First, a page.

small minority amongst Muslims, they have weighty influence in European
societies: in media, in places of worship or in civil society. They
are organised, obtain funds from the oil-rich Gulf States and receive
large media coverage throughout the world.
31. Political Islam is not a unified movement: there are different
currents, various ideologies and beliefs. Terrorist attacks or passing
public death decrees (fatwa) are only extreme expressions of political
Islam. Typically, it expresses itself peacefully through political
penetration by challenging existing norms and social habits: asking
women to wear the headscarf, requesting that halal food be available
in school canteens, that men and women be separated in swimming
pools, requiring schools and employers to provide special rooms for
daily prayers and forbidding women to attend physical education
classes if schools cannot provide separation between sexes.
32. Contemporary Salafism, a branch of radical Islam, is doctrinally
rigid but not very active in political terms, aside from radical
Salafists, the so-called Salafist Jihadists, who use violent methods
against critical Muslims and non-Muslim societies. However, Salafism
seeks to revive a practice of Islam that resembles the religion more
closely as it was during the time of the Prophet Muhammad and therefore
claims to practice the pure Islam of the Koran and the Sunna as
understood and practised by the “pious predecessors”. The Salafists’ main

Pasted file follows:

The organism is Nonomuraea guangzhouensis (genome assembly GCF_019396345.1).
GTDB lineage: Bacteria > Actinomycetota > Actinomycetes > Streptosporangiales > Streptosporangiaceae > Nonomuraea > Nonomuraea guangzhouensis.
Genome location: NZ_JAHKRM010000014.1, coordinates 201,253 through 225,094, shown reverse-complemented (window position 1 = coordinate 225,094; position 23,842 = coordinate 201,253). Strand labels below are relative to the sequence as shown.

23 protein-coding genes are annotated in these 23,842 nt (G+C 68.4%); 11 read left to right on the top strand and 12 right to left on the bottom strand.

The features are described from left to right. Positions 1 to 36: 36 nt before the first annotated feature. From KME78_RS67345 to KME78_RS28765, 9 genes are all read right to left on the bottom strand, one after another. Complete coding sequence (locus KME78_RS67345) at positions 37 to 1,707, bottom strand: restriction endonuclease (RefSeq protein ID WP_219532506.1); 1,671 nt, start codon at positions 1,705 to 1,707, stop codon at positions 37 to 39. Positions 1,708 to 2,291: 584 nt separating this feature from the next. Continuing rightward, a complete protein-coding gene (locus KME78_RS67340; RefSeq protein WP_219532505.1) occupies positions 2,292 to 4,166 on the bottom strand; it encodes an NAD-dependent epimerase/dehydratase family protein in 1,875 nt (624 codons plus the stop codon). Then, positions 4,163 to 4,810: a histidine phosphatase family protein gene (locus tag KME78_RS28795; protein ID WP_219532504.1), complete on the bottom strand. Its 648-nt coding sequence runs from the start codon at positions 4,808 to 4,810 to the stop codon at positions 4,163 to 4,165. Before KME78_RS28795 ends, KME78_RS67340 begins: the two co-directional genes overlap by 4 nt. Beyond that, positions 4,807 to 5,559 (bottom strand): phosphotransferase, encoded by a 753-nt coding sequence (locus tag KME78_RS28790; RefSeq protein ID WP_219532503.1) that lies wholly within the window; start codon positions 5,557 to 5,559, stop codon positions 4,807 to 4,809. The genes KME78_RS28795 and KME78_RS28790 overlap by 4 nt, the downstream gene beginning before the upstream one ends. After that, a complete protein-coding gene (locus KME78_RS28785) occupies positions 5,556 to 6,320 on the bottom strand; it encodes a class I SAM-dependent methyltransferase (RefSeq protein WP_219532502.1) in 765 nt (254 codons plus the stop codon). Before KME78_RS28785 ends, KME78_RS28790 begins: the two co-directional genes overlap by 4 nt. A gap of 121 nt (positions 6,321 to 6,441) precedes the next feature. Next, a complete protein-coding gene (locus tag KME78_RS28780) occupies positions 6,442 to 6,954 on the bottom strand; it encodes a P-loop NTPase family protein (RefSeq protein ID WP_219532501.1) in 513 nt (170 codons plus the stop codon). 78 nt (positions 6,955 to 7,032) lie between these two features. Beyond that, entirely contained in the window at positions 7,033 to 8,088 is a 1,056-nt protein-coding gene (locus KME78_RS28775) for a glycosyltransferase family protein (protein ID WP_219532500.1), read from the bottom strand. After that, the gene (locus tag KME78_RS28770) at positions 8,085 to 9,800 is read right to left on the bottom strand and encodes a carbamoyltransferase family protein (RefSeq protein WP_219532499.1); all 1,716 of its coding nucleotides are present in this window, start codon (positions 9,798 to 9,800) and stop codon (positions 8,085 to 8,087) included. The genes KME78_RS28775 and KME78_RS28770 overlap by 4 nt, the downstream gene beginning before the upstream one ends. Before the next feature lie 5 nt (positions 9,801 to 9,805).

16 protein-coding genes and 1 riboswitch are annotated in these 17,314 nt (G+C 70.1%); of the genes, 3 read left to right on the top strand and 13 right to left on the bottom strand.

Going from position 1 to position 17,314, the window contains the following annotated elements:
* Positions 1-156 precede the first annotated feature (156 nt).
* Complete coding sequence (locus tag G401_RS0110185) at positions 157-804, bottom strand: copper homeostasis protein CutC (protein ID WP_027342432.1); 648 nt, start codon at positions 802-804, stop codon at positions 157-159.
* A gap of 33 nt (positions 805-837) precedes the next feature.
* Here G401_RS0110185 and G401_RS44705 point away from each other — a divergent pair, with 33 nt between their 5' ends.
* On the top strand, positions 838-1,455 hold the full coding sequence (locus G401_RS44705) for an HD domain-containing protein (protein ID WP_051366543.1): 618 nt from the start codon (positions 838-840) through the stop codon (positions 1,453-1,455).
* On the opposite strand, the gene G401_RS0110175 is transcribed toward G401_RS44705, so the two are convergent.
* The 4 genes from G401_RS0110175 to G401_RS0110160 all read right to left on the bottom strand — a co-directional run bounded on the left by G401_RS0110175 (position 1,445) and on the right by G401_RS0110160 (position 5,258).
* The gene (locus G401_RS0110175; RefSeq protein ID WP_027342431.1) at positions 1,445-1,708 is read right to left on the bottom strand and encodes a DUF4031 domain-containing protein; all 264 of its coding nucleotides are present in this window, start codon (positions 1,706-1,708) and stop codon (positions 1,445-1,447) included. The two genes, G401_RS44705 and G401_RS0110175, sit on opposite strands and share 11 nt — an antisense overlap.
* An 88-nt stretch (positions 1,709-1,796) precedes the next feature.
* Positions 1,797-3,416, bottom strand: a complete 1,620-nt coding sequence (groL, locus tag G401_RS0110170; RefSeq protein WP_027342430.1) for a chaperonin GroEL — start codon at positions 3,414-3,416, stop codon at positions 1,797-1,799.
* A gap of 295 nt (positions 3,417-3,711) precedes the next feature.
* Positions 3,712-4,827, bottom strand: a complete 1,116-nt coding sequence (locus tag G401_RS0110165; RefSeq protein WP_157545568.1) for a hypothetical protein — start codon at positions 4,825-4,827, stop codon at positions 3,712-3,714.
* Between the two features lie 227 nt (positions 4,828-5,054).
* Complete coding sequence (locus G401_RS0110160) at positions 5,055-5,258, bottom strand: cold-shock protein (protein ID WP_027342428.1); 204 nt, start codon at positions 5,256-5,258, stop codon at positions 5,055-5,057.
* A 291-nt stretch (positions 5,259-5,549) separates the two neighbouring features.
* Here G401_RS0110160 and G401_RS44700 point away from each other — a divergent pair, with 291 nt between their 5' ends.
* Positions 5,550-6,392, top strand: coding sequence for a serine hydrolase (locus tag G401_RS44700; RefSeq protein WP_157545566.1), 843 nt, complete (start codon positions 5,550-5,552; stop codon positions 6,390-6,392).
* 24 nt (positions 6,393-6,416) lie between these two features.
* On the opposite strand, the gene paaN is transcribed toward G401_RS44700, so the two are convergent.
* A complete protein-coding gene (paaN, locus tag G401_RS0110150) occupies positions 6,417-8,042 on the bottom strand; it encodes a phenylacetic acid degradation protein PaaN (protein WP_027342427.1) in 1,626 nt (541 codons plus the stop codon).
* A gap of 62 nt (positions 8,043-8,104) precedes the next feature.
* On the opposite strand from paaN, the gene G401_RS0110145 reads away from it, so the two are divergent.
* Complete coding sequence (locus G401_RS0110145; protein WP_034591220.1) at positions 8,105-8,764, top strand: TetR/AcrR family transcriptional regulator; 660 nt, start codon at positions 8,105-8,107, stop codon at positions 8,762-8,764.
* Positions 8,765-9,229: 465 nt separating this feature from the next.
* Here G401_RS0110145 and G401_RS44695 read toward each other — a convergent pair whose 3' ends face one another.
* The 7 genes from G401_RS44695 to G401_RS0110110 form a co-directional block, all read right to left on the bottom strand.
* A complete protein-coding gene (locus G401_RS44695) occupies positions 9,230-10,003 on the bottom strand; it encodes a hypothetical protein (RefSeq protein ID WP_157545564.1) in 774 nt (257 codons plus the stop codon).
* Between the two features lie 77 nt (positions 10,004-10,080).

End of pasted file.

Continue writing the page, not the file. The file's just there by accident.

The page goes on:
political advocacy is the strict application of sharia which is,
according to them, the only law to which Muslims should submit.
Therefore, they do not seek to engage in European activities but
to live their practice of Islam through isolation. However, unlike
other Islamists they consider that the adherence to the norms of sharia
is a personal commitment of individual Muslims and not a matter
of the state.
33. Salafism is not a unified group, its adherents range from
violent Salafist Jihadism to ultra conservative Wahhabism. However,
Salafism did not always refer to a movement with the desire to return
to a pure Islam as practised during the era of the Prophet Muhammad.
In the mid-19th century, the Salafist movement referred to the Islamic
reformist concepts of Jamal al-Din al-Afghani, Muhammad Abdu, and
Rashid Rida, who sought to reconcile Islam with modernity in focusing
on the principles of Islam.
3.2 Islamism as a challenge to
34. Islamists pursue a model of society incompatible
with the values and political structures of a democratic, tolerant
and pluralistic Europe. Their claims challenge democracy, secularity
and human rights. Islamists are not willing to submit to a national
legal framework as this is perceived to go against their religious